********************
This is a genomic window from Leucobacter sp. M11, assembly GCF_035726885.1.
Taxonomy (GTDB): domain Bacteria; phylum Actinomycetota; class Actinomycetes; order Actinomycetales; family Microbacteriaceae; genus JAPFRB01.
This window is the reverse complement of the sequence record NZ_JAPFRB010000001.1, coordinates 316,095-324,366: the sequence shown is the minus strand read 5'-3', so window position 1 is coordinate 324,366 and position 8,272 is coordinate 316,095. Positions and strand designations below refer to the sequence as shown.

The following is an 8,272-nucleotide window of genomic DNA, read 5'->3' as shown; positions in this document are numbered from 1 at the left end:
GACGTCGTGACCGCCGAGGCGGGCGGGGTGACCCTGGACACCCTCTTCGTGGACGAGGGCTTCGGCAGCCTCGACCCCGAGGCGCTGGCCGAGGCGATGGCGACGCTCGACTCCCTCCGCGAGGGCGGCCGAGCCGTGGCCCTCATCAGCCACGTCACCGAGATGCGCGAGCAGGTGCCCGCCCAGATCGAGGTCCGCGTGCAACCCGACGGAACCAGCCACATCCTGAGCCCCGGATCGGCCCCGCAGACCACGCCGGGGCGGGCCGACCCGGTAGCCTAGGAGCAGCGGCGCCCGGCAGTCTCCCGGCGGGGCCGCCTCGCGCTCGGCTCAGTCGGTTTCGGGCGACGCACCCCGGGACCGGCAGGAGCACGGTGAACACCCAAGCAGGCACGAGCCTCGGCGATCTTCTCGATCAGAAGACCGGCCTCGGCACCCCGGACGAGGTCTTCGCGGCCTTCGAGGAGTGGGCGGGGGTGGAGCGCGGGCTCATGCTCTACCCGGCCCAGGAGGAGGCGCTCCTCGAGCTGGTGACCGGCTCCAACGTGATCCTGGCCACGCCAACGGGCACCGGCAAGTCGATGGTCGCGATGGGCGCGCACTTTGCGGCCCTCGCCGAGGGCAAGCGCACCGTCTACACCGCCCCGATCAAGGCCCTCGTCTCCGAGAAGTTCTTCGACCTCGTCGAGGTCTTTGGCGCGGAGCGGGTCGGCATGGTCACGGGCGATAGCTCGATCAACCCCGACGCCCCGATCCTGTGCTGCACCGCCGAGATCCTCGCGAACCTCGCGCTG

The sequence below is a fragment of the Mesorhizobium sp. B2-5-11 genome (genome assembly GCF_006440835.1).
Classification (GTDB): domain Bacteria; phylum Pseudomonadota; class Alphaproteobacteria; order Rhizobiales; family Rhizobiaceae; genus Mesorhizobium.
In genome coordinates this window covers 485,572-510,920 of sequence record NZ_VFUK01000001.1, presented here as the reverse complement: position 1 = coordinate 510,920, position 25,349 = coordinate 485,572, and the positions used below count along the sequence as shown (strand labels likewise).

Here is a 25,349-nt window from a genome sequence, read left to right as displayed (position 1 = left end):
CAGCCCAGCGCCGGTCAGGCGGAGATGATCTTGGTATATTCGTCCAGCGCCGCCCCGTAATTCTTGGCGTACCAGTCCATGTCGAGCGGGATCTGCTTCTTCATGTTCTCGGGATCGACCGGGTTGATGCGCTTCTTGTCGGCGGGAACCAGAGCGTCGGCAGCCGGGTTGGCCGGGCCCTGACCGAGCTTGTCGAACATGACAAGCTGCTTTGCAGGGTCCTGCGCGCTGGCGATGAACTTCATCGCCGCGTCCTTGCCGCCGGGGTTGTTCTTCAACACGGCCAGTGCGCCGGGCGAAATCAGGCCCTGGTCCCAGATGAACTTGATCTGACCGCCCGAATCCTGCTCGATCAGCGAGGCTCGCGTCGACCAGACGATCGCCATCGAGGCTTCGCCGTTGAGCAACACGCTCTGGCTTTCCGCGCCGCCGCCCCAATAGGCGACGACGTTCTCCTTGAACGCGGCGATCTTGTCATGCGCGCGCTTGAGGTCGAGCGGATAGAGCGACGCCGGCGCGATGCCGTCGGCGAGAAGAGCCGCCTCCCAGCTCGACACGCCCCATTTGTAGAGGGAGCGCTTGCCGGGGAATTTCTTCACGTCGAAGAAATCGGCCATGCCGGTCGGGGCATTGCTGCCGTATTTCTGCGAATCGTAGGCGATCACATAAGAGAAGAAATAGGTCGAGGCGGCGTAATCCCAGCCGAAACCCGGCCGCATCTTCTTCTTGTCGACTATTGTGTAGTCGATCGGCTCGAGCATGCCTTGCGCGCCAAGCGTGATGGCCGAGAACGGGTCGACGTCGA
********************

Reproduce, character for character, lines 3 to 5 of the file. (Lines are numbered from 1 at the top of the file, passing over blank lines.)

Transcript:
This window is the reverse complement of the sequence record NZ_JAPFRB010000001.1, coordinates 316,095-324,366: the sequence shown is the minus strand read 5'-3', so window position 1 is coordinate 324,366 and position 8,272 is coordinate 316,095. Positions and strand designations below refer to the sequence as shown.

The following is an 8,272-nucleotide window of genomic DNA, read 5'->3' as shown; positions in this document are numbered from 1 at the left end:
GACGTCGTGACCGCCGAGGCGGGCGGGGTGACCCTGGACACCCTCTTCGTGGACGAGGGCTTCGGCAGCCTCGACCCCGAGGCGCTGGCCGAGGCGATGGCGACGCTCGACTCCCTCCGCGAGGGCGGCCGAGCCGTGGCCCTCATCAGCCACGTCACCGAGATGCGCGAGCAGGTGCCCGCCCAGATCGAGGTCCGCGTGCAACCCGACGGAACCAGCCACATCCTGAGCCCCGGATCGGCCCCGCAGACCACGCCGGGGCGGGCCGACCCGGTAGCCTAGGAGCAGCGGCGCCCGGCAGTCTCCCGGCGGGGCCGCCTCGCGCTCGGCTCAGTCGGTTTCGGGCGACGCACCCCGGGACCGGCAGGAGCACGGTGAACACCCAAGCAGGCACGAGCCTCGGCGATCTTCTCGATCAGAAGACCGGCCTCGGCACCCCGGACGAGGTCTTCGCGGCCTTCGAGGAGTGGGCGGGGGTGGAGCGCGGGCTCATGCTCTACCCGGCCCAGGAGGAGGCGCTCCTCGAGCTGGTGACCGGCTCCAACGTGATCCTGGCCACGCCAACGGGCACCGGCAAGTCGATGGTCGCGATGGGCGCGCACTTTGCGGCCCTCGCCGAGGGCAAGCGCACCGTCTACACCGCCCCGATCAAGGCCCTCGTCTCCGAGAAGTTCTTCGACCTCGTCGAGGTCTTTGGCGCGGAGCGGGTCGGCATGGTCACGGGCGATAGCTCGATCAACCCCGACGCCCCGATCCTGTGCTGCACCGCCGAGATCCTCGCGAACCTCGCGCTG